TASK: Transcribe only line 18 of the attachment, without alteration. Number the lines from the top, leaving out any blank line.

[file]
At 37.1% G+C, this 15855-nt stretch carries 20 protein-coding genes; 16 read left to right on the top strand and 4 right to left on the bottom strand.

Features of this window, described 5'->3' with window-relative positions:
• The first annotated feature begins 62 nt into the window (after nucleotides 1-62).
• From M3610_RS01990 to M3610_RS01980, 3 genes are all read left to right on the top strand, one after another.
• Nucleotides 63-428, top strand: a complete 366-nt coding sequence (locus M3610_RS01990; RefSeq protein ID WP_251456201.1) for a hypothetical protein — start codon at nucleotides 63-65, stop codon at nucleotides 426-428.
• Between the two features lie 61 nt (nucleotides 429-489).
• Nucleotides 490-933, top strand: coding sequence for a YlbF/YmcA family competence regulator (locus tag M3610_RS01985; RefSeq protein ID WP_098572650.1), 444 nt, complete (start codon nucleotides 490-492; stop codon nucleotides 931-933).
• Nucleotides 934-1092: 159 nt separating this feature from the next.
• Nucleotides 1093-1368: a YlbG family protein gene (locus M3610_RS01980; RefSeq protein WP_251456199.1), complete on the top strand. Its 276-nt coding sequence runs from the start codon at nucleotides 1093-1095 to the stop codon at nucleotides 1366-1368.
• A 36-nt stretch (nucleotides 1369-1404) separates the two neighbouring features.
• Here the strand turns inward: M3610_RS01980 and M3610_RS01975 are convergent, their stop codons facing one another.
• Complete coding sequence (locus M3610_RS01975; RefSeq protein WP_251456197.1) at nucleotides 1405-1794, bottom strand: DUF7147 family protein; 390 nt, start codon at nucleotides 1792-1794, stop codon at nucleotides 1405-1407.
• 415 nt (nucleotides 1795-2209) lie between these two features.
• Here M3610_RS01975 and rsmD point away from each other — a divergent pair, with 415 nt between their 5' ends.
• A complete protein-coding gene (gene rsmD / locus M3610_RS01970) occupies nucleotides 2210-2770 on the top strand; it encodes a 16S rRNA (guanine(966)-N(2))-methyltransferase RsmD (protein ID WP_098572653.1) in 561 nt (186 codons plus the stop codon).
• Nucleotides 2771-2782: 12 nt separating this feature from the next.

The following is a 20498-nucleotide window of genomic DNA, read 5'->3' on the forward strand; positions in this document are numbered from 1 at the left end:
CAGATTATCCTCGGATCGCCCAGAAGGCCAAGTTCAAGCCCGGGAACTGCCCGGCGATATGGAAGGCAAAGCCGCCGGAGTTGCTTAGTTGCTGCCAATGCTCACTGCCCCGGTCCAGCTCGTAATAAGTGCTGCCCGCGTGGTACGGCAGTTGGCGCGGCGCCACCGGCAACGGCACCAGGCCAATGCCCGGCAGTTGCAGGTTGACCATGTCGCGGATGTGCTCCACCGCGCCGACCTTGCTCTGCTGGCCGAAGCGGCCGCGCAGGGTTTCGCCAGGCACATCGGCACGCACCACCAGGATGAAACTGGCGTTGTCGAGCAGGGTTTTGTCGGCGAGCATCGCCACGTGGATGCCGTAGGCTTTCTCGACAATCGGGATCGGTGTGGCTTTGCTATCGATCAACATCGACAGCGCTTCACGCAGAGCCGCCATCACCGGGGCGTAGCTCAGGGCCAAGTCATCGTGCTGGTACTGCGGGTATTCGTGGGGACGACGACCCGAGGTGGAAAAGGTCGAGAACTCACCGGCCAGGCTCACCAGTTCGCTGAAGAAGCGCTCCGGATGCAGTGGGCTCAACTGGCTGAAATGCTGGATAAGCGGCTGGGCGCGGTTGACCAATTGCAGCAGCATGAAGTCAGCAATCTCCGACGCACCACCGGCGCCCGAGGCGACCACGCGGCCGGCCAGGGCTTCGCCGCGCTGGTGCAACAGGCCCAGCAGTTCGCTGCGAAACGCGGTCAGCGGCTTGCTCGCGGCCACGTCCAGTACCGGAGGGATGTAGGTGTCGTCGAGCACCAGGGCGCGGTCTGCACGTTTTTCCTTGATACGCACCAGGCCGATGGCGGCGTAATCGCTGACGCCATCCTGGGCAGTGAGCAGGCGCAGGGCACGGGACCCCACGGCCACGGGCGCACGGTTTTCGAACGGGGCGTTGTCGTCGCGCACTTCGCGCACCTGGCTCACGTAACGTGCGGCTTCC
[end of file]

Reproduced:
CAGATTATCCTCGGATCGCCCAGAAGGCCAAGTTCAAGCCCGGGAACTGCCCGGCGATATGGAAGGCAAAGCCGCCGGAGTTGCTTAGTTGCTGCCAATGCTCACTGCCCCGGTCCAGCTCGTAATAAGTGCTGCCCGCGTGGTACGGCAGTTGGCGCGGCGCCACCGGCAACGGCACCAGGCCAATGCCCGGCAGTTGCAGGTTGACCATGTCGCGGATGTGCTCCACCGCGCCGACCTTGCTCTGCTGGCCGAAGCGGCCGCGCAGGGTTTCGCCAGGCACATCGGCACGCACCACCAGGATGAAACTGGCGTTGTCGAGCAGGGTTTTGTCGGCGAGCATCGCCACGTGGATGCCGTAGGCTTTCTCGACAATCGGGATCGGTGTGGCTTTGCTATCGATCAACATCGACAGCGCTTCACGCAGAGCCGCCATCACCGGGGCGTAGCTCAGGGCCAAGTCATCGTGCTGGTACTGCGGGTATTCGTGGGGACGACGACCCGAGGTGGAAAAGGTCGAGAACTCACCGGCCAGGCTCACCAGTTCGCTGAAGAAGCGCTCCGGATGCAGTGGGCTCAACTGGCTGAAATGCTGGATAAGCGGCTGGGCGCGGTTGACCAATTGCAGCAGCATGAAGTCAGCAATCTCCGACGCACCACCGGCGCCCGAGGCGACCACGCGGCCGGCCAGGGCTTCGCCGCGCTGGTGCAACAGGCCCAGCAGTTCGCTGCGAAACGCGGTCAGCGGCTTGCTCGCGGCCACGTCCAGTACCGGAGGGATGTAGGTGTCGTCGAGCACCAGGGCGCGGTCTGCACGTTTTTCCTTGATACGCACCAGGCCGATGGCGGCGTAATCGCTGACGCCATCCTGGGCAGTGAGCAGGCGCAGGGCACGGGACCCCACGGCCACGGGCGCACGGTTTTCGAACGGGGCGTTGTCGTCGCGCACTTCGCGCACCTGGCTCACGTAACGTGCGGCTTCC